Registration Summer CampTO is currently open. Summer CampTO programming will be offered across Toronto from Monday, July 5 to Friday, August 27, following the Province of Ontario’s announcement that summer day camps can operate during Step 1 of reopening.
CampTO will run for eight weeks for children between the ages of four and 12, at approximately 160 locations across the city. The City of Toronto will offer traditional day camp experiences, including dance, drama, music, arts and crafts, and active games. Adapted and inclusive programs for participants with disabilities will also be available. New this year, the City will introduce CampTO Plus, in-person specialty camps at community centres and museums, which will offer specialized programs in areas such as French immersion, arts, creative writing, nature and science.
The City’s Parks Forestry and Recreation Division will work closely with Toronto Public Health over the course of the summer season to ensure an effective COVID-19 response. All summer CampTO programs will follow provincial health guidelines for day camps. These guidelines include physical distancing, daily health screening, wearing masks, cohorting, and enhanced facility cleaning. Each camp group will stay together for the entire week and will not interact with other camper groups. Caregivers will receive a phone call prior to camp start to review procedures and do a pre-camp health check. CampTO campers and staff are expected to wear cloth face coverings or masks both indoors and out. Campers will be required to bring two to three clean face coverings or masks to camp each day.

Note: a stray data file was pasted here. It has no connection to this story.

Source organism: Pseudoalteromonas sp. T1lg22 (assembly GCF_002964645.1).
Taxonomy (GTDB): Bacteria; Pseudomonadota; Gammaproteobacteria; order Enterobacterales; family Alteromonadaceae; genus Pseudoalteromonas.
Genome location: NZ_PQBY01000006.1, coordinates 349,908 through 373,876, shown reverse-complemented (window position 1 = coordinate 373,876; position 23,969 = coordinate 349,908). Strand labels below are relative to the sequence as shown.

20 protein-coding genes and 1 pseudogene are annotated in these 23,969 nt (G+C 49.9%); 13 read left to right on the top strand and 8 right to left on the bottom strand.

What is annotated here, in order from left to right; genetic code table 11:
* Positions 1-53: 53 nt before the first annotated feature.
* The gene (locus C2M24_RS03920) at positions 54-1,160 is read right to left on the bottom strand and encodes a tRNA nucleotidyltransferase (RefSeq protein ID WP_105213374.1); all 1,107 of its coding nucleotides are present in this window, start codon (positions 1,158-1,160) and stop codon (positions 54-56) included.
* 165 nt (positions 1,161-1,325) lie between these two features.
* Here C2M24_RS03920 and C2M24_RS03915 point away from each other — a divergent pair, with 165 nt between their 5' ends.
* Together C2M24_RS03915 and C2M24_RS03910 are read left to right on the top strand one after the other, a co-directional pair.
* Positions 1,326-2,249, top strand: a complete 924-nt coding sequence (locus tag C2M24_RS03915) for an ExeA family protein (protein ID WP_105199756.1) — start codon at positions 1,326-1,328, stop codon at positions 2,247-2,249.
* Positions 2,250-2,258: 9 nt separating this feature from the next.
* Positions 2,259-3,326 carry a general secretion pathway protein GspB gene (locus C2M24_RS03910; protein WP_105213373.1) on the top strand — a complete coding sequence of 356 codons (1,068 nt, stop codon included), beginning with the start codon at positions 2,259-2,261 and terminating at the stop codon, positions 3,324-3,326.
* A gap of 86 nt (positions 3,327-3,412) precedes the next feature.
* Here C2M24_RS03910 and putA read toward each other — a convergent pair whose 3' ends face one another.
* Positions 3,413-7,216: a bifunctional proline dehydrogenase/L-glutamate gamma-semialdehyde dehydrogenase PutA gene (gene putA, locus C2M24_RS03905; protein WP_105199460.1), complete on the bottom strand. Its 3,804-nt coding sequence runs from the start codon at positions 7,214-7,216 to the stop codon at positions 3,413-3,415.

In addition to in-person camps offered at City locations, CampTO Virtual will also be available. These 45-minute-long live and interactive workshops will be available to campers age four to 12, with interactive games and creative programming. Programs will also be available for people living with disabilities.
In total, this summer the City will offer more than 35,000 spaces for CampTO, including adapted programs, virtual workshops and CampTO Plus.
The quickest and easiest way to register for Summer CampTO and CampTO Virtual is online here . Phone registration will also be available at 416-396-7378. Although Civic Centres remain closed to the public to reduce the spread of COVID-19, five Community Centre locations will be open on Tuesday, June 8 for in-person registration support. Wi-Fi will be available, and staff will be on site to assist with the registration process. Residents may bring their own devices to in-person registration sites; however, staff will register those without their own devices. Locations and hours are available here